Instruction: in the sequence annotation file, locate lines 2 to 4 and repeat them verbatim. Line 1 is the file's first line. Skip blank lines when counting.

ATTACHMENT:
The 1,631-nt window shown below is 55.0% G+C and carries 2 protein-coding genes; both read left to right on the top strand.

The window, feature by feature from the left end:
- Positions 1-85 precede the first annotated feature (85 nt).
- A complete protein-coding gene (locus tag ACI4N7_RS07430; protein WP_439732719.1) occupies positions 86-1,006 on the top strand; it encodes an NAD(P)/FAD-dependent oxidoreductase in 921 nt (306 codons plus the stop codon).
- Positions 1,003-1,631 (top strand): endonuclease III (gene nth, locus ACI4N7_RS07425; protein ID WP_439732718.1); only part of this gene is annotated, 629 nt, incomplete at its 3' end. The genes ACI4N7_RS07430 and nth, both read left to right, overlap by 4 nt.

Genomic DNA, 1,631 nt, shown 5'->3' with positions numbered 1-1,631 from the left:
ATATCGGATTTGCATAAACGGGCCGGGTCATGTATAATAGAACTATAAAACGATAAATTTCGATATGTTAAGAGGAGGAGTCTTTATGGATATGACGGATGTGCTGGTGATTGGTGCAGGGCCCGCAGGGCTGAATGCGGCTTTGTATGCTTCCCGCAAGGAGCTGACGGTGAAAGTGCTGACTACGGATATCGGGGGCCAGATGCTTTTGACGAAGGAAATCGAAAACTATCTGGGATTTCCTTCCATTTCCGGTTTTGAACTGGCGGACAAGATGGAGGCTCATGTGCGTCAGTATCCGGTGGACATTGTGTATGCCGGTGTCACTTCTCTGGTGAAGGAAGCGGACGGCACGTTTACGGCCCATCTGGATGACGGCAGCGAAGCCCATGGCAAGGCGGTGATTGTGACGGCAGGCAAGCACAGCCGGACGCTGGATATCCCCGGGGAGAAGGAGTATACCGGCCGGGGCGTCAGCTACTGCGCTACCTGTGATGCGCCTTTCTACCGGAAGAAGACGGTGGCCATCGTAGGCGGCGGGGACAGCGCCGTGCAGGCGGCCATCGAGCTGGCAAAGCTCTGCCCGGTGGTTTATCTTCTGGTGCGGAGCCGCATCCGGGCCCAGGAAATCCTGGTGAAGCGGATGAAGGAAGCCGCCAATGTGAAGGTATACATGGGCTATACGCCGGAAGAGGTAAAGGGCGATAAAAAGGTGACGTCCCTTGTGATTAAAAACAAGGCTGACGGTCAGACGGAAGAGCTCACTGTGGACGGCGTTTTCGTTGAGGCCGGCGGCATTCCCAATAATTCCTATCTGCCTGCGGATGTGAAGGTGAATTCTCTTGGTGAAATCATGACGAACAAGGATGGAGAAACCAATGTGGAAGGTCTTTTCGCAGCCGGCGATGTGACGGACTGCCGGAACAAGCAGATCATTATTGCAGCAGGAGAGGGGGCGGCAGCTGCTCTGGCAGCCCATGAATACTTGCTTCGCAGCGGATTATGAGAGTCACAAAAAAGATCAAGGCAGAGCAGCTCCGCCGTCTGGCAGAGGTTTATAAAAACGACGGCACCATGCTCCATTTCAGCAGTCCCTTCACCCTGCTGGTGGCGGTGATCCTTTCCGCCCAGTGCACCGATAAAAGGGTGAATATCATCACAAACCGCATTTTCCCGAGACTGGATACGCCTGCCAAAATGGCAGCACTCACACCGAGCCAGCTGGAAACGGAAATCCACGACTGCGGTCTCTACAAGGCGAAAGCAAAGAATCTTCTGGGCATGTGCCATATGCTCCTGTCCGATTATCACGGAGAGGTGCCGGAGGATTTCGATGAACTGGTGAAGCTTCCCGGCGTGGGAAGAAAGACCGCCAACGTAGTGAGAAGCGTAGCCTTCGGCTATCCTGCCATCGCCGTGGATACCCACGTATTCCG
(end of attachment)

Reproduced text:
The window, feature by feature from the left end:
- Positions 1-85 precede the first annotated feature (85 nt).
- A complete protein-coding gene (locus tag ACI4N7_RS07430; protein WP_439732719.1) occupies positions 86-1,006 on the top strand; it encodes an NAD(P)/FAD-dependent oxidoreductase in 921 nt (306 codons plus the stop codon).